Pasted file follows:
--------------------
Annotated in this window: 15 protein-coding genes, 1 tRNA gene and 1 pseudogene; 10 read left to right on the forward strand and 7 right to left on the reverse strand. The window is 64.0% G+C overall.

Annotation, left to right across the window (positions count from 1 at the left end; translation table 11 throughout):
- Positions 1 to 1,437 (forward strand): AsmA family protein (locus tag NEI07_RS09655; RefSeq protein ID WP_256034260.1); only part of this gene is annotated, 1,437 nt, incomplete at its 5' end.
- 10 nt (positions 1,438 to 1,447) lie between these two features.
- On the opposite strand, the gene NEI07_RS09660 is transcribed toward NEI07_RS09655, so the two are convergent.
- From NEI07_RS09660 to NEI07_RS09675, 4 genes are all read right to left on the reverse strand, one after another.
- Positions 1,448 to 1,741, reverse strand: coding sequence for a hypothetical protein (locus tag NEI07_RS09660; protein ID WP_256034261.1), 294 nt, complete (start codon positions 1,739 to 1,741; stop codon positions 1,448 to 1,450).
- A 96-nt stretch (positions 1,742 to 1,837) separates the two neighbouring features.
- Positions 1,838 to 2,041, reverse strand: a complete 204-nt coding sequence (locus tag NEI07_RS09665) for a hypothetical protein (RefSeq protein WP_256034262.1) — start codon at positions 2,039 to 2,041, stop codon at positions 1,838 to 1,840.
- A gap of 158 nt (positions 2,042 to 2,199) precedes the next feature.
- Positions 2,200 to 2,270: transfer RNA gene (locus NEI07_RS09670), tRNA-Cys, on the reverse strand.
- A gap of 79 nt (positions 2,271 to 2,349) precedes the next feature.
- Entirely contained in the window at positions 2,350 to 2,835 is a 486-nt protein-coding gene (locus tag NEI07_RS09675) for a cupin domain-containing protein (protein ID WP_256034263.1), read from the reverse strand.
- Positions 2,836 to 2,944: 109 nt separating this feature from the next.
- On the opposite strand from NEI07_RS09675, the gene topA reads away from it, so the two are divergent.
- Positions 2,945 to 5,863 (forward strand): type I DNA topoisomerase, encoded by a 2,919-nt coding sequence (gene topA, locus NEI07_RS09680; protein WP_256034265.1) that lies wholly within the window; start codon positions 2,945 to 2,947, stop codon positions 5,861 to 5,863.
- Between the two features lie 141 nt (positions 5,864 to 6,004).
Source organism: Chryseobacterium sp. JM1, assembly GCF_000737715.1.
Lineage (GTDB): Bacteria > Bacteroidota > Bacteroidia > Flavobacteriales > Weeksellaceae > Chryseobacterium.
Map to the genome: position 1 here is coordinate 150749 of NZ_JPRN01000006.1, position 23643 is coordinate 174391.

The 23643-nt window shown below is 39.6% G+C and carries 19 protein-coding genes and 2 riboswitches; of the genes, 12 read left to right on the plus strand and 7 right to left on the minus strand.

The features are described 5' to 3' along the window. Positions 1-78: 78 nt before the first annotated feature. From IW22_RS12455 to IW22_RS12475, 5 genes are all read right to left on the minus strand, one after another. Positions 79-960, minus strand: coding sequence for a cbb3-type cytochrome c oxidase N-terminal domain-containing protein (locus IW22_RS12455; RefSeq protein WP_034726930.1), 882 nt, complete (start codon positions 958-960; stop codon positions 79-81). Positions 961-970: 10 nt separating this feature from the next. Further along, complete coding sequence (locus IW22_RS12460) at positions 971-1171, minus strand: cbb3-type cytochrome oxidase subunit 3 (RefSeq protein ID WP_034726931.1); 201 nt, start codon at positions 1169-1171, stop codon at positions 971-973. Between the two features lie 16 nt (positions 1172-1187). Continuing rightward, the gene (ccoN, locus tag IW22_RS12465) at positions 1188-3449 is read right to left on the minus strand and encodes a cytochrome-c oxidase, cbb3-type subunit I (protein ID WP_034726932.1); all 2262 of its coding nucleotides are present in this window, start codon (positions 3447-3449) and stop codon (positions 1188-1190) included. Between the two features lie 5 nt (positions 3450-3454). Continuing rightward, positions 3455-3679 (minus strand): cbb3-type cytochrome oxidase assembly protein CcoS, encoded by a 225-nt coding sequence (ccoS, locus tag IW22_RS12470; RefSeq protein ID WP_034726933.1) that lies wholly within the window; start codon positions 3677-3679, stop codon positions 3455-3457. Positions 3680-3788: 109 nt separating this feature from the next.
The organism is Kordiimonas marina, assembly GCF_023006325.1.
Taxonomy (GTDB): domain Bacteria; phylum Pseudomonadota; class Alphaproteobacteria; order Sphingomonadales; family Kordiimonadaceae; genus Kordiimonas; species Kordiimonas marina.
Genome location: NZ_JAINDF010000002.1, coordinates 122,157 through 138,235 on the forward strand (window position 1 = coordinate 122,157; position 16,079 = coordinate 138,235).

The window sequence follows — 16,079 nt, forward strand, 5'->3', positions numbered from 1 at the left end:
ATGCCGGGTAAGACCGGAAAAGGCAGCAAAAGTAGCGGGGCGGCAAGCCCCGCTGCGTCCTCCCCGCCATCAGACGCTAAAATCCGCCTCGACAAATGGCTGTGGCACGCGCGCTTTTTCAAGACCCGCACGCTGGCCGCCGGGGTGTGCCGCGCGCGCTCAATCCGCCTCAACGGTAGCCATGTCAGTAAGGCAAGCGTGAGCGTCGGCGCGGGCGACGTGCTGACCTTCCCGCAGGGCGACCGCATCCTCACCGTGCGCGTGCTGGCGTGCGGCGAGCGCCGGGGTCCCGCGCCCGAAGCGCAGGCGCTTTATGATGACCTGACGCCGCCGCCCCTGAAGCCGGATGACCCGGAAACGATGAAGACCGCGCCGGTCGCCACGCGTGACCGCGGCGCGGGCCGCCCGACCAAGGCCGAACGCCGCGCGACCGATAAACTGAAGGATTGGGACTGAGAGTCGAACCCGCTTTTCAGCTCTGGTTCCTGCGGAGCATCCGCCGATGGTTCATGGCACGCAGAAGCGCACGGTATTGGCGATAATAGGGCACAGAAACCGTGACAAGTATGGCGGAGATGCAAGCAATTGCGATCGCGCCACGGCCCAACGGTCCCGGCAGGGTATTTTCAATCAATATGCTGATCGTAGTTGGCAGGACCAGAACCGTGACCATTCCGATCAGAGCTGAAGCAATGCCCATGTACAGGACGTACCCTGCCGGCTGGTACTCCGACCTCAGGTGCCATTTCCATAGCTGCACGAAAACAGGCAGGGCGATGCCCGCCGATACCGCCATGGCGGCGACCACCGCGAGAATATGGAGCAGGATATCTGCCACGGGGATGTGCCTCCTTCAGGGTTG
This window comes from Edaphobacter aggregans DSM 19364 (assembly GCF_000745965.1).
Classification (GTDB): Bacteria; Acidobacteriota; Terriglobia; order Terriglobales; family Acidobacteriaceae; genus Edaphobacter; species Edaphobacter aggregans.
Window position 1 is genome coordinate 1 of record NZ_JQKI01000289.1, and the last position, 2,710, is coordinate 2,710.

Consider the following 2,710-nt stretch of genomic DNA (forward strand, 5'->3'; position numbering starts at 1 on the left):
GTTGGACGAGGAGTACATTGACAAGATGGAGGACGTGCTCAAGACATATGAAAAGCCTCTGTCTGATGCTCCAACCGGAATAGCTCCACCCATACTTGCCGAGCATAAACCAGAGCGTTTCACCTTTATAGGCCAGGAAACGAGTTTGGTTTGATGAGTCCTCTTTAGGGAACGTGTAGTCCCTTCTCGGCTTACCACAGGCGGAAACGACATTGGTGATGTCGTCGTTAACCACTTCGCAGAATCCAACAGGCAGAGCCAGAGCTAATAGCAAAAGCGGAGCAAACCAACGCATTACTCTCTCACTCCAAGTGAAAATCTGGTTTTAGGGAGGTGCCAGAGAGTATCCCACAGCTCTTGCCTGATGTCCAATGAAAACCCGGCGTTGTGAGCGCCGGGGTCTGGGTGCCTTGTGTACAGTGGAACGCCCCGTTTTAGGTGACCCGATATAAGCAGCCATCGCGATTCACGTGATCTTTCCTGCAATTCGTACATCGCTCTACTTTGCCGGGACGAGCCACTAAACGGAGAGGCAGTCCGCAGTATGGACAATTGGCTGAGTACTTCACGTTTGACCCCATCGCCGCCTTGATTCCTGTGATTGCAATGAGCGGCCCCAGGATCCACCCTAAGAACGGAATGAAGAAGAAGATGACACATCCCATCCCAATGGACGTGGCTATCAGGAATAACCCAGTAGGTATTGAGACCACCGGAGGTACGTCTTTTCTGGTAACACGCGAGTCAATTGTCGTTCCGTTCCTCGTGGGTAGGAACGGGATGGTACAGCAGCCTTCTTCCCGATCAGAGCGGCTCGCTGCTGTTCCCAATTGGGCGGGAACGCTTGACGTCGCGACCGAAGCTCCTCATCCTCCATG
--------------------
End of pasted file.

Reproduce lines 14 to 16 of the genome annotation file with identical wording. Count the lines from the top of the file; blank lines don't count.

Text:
- Positions 2,836 to 2,944: 109 nt separating this feature from the next.
- On the opposite strand from NEI07_RS09675, the gene topA reads away from it, so the two are divergent.
- Positions 2,945 to 5,863 (forward strand): type I DNA topoisomerase, encoded by a 2,919-nt coding sequence (gene topA, locus NEI07_RS09680; protein WP_256034265.1) that lies wholly within the window; start codon positions 2,945 to 2,947, stop codon positions 5,861 to 5,863.